In the last few decades, Andean states have seen major restructuring of the organization, leadership, and reach of their governments. With these political tremors come major aftershocks, regarding both definitions and expectations: What is a state? Who or what makes it up, and where does it reside? In what capacity can the state be expected to right wrongs, raise people up, protect them from harm, maintain order, or provide public services? What are its powers and responsibilities?
State Theory and Andean Politicsattempts to answer these questions and more through an examination of the ongoing process of state creation in Andean nations. Focusing on the everyday, extraofficial, and frequently invisible or partially concealed permutations of rule in the lives of Andean people, the essays explore the material and cultural processes by which states come to appear as real and tangible parts of everyday life. In particular, they focus on the critical role of emotion, imagination, and fantasy in generating belief in the state, among the governed and the governing alike. This approach pushes beyond the limits of the state as conventionally understood to consider how "nonstate" acts of governance intersect with official institutions of government, while never being entirely determined by them or bound to their authorizing agendas.State Theory and Andean Politicsasserts that the state is not simply an institutional-bureaucratic apparatus but one of many forces vying for a claim to legitimate political dominion.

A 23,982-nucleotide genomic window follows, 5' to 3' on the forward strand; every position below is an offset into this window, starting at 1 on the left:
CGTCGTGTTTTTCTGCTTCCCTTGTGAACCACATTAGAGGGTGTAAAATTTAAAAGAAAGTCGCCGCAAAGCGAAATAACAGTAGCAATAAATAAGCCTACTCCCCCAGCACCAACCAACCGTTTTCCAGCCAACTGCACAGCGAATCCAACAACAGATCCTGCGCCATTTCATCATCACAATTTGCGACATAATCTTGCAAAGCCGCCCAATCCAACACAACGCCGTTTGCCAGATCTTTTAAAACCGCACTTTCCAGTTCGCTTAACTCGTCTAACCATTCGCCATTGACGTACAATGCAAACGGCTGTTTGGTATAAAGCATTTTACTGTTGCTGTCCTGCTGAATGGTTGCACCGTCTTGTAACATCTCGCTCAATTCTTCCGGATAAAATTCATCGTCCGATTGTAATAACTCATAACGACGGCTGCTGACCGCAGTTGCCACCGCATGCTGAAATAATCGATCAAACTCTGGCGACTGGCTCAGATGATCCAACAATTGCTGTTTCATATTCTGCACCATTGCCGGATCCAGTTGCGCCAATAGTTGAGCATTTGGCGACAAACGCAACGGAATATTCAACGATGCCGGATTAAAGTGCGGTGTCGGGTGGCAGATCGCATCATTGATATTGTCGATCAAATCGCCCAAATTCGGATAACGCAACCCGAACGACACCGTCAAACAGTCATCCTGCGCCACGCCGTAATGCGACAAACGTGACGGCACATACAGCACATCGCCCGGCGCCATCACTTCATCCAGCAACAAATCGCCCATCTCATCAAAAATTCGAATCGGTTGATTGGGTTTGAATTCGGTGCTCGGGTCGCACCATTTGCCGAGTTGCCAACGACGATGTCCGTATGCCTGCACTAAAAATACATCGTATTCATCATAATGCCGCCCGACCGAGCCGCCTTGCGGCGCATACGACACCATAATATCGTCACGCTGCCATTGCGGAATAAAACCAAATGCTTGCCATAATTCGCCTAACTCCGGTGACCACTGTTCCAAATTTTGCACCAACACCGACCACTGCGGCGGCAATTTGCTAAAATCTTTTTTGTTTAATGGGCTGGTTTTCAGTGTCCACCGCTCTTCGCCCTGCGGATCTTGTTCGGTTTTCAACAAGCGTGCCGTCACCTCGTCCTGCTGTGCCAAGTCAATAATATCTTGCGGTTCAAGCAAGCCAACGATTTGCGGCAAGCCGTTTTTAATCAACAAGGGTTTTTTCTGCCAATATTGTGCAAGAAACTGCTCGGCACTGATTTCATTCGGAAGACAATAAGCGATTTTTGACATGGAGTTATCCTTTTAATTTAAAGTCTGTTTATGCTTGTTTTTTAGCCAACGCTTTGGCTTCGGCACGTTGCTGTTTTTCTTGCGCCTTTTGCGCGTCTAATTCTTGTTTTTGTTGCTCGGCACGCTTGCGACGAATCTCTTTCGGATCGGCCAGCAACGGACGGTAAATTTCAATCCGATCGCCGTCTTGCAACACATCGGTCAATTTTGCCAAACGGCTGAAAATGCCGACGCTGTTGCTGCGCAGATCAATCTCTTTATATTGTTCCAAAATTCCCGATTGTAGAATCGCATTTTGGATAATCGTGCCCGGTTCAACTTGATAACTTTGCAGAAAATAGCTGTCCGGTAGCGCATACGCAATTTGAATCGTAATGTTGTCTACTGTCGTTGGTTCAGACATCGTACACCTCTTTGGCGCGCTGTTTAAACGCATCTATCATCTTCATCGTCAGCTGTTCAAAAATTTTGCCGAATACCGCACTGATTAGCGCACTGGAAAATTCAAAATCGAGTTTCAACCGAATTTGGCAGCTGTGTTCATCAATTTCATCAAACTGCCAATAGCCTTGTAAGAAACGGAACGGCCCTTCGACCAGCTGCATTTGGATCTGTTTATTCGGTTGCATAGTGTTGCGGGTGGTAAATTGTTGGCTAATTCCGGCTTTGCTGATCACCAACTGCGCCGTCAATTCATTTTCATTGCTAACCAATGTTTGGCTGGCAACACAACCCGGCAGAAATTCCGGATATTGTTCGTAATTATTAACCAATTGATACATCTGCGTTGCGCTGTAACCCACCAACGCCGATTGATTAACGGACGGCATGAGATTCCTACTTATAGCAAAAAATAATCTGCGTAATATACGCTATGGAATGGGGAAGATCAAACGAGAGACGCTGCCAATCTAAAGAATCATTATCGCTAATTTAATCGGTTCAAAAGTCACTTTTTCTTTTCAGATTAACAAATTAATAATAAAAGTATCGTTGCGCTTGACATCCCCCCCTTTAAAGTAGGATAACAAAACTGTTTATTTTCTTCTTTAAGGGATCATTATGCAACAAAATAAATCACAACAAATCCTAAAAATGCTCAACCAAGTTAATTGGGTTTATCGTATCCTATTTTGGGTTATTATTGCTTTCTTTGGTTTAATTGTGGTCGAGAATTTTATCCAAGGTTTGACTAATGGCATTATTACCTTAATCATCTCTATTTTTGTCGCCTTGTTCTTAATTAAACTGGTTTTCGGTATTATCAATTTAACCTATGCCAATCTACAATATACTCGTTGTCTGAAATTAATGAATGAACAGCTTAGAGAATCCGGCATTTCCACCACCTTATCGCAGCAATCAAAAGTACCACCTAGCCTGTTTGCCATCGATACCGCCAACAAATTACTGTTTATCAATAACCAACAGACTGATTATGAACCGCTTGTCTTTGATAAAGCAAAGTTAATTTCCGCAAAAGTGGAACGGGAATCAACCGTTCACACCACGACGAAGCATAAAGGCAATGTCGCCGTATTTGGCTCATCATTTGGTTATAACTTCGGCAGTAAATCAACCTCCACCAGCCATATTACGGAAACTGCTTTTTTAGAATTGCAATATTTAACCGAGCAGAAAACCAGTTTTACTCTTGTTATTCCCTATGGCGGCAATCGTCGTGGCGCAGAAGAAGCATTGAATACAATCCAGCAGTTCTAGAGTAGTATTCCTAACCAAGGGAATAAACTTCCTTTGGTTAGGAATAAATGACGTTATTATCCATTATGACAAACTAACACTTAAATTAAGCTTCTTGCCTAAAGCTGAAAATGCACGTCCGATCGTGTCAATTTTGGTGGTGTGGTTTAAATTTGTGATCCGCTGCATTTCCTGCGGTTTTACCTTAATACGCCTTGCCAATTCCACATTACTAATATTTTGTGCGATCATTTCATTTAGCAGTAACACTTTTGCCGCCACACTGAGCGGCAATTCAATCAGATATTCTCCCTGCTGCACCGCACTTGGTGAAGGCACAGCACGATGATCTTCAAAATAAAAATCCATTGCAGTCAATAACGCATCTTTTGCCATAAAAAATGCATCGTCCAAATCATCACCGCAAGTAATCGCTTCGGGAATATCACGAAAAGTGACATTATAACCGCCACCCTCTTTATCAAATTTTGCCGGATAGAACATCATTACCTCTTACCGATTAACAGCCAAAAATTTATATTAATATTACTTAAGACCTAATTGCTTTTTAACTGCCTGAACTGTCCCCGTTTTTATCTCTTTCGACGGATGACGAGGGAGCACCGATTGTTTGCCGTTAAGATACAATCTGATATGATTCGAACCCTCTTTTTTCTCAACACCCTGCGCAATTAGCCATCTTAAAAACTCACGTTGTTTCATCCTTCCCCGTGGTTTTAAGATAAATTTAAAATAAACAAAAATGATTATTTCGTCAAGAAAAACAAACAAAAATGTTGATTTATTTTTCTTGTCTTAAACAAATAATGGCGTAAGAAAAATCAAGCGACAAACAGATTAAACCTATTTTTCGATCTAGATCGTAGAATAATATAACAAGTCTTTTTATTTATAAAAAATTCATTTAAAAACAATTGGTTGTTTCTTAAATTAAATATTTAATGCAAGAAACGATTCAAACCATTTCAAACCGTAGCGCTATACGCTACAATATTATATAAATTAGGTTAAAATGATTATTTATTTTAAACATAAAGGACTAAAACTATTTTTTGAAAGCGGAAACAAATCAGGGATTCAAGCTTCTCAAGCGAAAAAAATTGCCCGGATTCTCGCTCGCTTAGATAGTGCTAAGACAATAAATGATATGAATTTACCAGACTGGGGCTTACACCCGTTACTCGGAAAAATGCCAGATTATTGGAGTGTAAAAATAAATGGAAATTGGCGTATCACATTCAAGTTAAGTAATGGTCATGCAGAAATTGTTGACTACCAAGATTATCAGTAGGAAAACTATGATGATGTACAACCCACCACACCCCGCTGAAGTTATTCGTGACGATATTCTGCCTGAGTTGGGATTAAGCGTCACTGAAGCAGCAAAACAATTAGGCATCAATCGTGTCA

Featuring an impressive array of Andeanist scholars as well as eminent state theorists Akhil Gupta and Gyanendra Pandey,State Theory and Andean Politicsmakes a bold and novel claim about the nature of states and state-making that deepens understanding not only of the Andes and the Global South but of the world at large.
Contributors:Kim Clark, Nicole Fabricant, Lesley Gill, Akhil Gupta, Christopher Krupa, David Nugent, Gyanendra Pandey, Mercedes Prieto, Maria Clemencia Ramrez, Irene Silverblatt, Karen Spalding, Winifred Tate.
Subjects: Anthropology, Political Science
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